Our monthly fundraising cooking/baking classes to benefit the local privately owned Dog Refuge (Refugio del Mejor Amigo) have also been a huge success. Guests have learned how to make Potato Leek Soup, Onion Mushroom Foccacia, Sausage Lentil Soup, Bean Dip, Chex Mix, Rye Bread, Tiramisu, Cinnamon spice Nuts, Reese's Peanut Butter Cups, & Christmas Tree Bread.
Here's pictures of some of the volunteers at the Dog Refuge getting the pooches ready for their pictures:
Here's my recipe for Rye Bread, just like New York Style Deli Rye:
Deli Rye Caraway seed bread
Makes one 1 3/4-pound round loaf
3/4 cup (4 ounces, 117 grams) bread flour
3/4 cup (3.3 ounces, 95 grams) rye flour
1/2 teaspoon (1.6 grams) instant yeast
1 1/2 tablespoons (0.6 ounces, 18.7 grams) sugar
1/2 tablespoon (4.6 grams) malt powder (or barley malt syrup or honey (10.5 grams), or sugar (6.2 grams))
1 1/2 cups (12.5 ounces, 354 grams) water, at room temperature
2 1/4 cups (12.5 ounces, 351 grams) bread flour
1/2 plus 1/8 teaspoon (2 grams) instant yeast
2 tablespoons (0.5 ounces, 14 grams) caraway seeds (you can grind these if you want to avoid the crunch)
1/2 tablespoon (0.3 ounces, 10.5 grams) coarse salt
Dough and Baking
1/2 tablespoon (0.25 ounces, 6.7 grams) vegetable oil
about 2 teaspoons (about 0.5 ounces, 16 grams) cornmeal for sprinkling
--Make the sponge: Combine sponge ingredients in a large or mixer bowl and whisk until very smooth, to intentionally incorporate air — this will yield a thick batter. Set it aside.
--Make the flour mixture and cover the sponge: In a separate large bowl, whisk together the flour mixture and gently scoop it over the sponge to cover it completely. Cover the bowl tightly with plastic wrap and allow it to ferment for 1 to 4 hours at room temperature. (The sponge will bubble through the flour mixture in places.)
--Mix the dough [Either with a mixer] Add the oil and mix with the dough hook on low speed for about 1 minute, until the flour is moistened enough to form a rough dough. then raise the speed to medium and mix it for 10 minutes. The dough should be very smooth and elastic, and it should jump back when pressed with a fingertip; if it is sticky, turn it out on a counter and knead in a little extra flour.
--Let the dough rise: Place the dough in a large container or bowl, lightly oiled. Oil the top of the dough as well. Allow the dough to rise until doubled, 1 1/2 to 2 hours. Flip the bowl over and let the dough fall out on to a lightly floured counter, press it down gently, fold or form it back into a square-ish ball and allow it to rise a second time, back in the (re-oiled) bowl covered with plastic wrap for about 45 minutes.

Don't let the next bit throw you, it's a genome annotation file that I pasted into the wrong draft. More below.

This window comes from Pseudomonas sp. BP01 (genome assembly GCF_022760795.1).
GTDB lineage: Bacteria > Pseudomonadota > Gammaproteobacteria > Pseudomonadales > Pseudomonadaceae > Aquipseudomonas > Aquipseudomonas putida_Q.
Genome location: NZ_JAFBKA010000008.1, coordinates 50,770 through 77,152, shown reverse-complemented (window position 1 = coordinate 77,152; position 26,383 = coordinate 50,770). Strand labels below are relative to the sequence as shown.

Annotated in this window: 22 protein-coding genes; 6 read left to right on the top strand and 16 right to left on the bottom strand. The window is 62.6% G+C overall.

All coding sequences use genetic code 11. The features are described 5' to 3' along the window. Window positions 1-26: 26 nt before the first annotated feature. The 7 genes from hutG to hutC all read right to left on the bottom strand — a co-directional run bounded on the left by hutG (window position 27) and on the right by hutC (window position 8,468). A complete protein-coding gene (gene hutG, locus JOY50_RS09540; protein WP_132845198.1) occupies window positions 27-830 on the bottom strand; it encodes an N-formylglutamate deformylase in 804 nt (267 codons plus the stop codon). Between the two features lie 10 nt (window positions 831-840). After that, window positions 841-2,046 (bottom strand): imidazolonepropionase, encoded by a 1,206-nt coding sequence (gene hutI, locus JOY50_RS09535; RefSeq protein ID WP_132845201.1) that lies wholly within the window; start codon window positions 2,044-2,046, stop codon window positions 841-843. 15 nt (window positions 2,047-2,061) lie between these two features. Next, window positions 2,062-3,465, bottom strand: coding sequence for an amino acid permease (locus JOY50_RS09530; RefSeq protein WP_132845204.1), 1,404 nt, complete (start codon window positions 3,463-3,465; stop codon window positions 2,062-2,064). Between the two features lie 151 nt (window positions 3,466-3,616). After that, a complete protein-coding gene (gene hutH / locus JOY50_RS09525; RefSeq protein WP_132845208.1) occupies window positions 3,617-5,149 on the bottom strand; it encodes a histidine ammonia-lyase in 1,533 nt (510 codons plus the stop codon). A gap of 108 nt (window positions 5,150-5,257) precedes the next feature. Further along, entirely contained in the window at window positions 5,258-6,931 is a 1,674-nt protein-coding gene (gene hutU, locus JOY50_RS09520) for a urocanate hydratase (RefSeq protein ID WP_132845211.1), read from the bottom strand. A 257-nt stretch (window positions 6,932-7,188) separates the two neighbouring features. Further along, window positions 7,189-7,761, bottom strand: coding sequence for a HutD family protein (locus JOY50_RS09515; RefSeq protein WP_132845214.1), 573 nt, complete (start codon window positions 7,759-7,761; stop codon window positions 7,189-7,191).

--Shape it and wait out the final rise: Turn the dough out onto a lightly floured counter and gently press it down again. Round it into a ball and set it on a cornmeal sprinkled baking sheet. Cover it with oiled plastic wrap and let it rise until almost doubled, about 1 hour to 1 hour 15 minutes. [Skim ahead to preheating your oven, which you should do soon.] When it is gently press with a fingertip, the depression will very slowly fill in.
--Preheat the oven: Preheat the oven to 450°F as early as you can tolerate. (Beranbaum suggests an hour, I do 30 minutes but I know others don’t like to feel like they’re wasting heat. But, you want your oven blazing hot to get the best crust.) On a shelf at the lowest level, place a baking sheet or bread stone. [If you want to get fancy and bread-oven like: Place a cast-iron skillet or sheet pan on the floor of the oven to preheat.]
--Slash and bake the bread: With a sharp knife or singled-edged razor blade, make 1/4- to 1/2-inch-deep slashes in the top of the dough. Mist the dough with water and quickly but gently set the baking sheet on the hot stone or hot baking sheet. [If you’ve decided to get fancy and bread oven-like: Toss 1/2 cup of ice cubes into the pan beneath and immediately shut the door.] Bake for 15 minutes, lower the temperature to 400°F and continue baking for 30 to 40 minutes or until the bread is golden brown and a skewer inserted into the middle comes out clean (or a thermometer inserted into the center reads 190°F; I prefer this method because you’ve done much too much work to possibly end up with an under- or over-baked loaf of bread).
--Cool the bread on a wire rack.